Author Topic: Hit a "Brick" Wall  (Read 867 times)

Offline JimSteel

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Hit a "Brick" Wall
« on: May 31, 2013, 07:19:13 PM »
Alright, I'll leave it up to you to guess the size of that wheel.  This is my first washed rind cheese, and it's a Brick.  I followed the recipe from 200 Easy and have been following Alp's washing repertoire more or less.

For the past two and a half weeks, I have flipped the cheese every morning and washed the fresh surface with a brine solution  (roughly 90% humidity at 15 celsius).  The B. linens is forming quite well and the cheese stinks to high heavens.  The only issue I'm having is that the edge of the wheel has browned up really nicely while the two flat surfaces are still barely orange.  This makes sense since the edge is washed every day and is always exposed to air.

How do I know when my cheese is done and I can stop schmearing? 
Will the top and bottom turn a darker colour if I let them dry out? 
Every time I flip the cheese, some of the rind gets stuck on the wood panel, leaving behind a white gap and I have to "reapply" the schmear to it.  Is that a normal occurrence?

Thanks in advance.  I've included a picture, but the colour doesn't show up very well,


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Offline Alpkäserei

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Re: Hit a "Brick" Wall
« Reply #1 on: June 01, 2013, 11:28:33 AM »
You have to wash the wood every time you flip as well. Take the same wash solution and rub the wood down with a rag. If you keep the wood wet, the cheese should not stick to it. I am guessing the wood is drawing some moisture out of the rind and causing it to stick

We only wash ours 10 days,
then 2 times a week for the next several months

A lot of the color depends on 2 factors, the strain of linens and the type and concentration of the wine. If you want the top and bottom to darken up a bit, you could use a heavier wine concentration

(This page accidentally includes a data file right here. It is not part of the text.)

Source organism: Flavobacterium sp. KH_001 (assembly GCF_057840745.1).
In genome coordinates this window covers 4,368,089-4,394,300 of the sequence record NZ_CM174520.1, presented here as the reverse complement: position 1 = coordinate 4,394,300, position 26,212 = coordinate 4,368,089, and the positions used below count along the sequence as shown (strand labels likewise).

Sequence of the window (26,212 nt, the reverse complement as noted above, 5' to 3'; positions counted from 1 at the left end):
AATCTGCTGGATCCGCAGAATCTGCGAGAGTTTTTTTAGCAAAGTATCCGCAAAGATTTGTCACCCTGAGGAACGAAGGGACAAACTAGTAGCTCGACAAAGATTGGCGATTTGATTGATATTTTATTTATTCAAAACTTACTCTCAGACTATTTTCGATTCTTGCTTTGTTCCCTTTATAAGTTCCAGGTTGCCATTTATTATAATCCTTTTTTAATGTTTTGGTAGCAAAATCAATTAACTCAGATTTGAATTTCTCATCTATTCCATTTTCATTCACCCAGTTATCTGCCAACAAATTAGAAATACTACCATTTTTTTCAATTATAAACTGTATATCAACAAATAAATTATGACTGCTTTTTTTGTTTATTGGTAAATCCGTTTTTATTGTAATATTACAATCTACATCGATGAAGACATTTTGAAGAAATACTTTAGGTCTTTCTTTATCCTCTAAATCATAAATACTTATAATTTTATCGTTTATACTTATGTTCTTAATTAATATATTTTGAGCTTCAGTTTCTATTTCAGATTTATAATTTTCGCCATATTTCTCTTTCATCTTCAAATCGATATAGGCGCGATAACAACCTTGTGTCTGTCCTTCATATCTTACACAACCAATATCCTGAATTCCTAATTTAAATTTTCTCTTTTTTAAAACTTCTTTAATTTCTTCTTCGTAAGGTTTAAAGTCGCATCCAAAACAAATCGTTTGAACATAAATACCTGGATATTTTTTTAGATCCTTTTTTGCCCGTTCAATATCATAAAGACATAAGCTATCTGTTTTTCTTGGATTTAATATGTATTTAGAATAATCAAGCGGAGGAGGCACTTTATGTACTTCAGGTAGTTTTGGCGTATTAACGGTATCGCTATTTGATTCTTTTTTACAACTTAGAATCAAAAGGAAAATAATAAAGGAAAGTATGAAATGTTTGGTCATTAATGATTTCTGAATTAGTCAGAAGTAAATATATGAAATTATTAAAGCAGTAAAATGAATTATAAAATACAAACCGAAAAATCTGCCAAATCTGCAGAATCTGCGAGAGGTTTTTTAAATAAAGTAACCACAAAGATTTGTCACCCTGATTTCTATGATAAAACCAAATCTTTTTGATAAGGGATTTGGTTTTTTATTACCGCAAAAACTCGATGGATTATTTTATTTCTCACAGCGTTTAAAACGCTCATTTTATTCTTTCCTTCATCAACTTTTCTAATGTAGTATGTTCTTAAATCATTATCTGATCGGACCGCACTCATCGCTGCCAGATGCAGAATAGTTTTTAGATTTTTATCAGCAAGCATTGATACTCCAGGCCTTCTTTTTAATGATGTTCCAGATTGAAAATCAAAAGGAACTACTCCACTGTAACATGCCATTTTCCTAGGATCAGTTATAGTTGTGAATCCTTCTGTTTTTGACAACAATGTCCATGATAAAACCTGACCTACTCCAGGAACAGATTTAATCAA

Ad in general, the color tends to even out as the cheese ages. The side will always be a little darker though.
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Offline JimSteel

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Re: Hit a "Brick" Wall
« Reply #2 on: June 01, 2013, 09:18:51 PM »
Awesome, thanks Alp.  Never would have thought of washing the board.  We'll see what comes of it.

Online JeffHamm

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Re: Hit a "Brick" Wall
« Reply #3 on: June 01, 2013, 10:56:29 PM »
This should be interesting.  Brick is normally, well, brick shaped.  This low profile makes yours quite thin, which will influence how it ripens - basically, your's will be stronger in flavour.  This isn't a bad thing and you may prefer it.  Look forward to seeing how this turns out for you.

- Jeff
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Offline JimSteel

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Re: Hit a "Brick" Wall
« Reply #4 on: June 02, 2013, 02:34:26 PM »
Alp, should the board be relatively clean?  What I mean is that some cheese slime gets on the board occasionally.  Should I remove that slime then wash the board with my solution or rub the slime right into the board?

Jeff, I thought they called it Brick because they weighed it down with a brick during pressing ;)  I only have two molds, both tomme  of different sizes, so I make due with what I can.  In that case, maybe I should go easy on the washing so that the cheese doesn't become too potent.


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Online JeffHamm

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Re: Hit a "Brick" Wall
« Reply #5 on: June 03, 2013, 04:02:00 PM »
Hi Jim,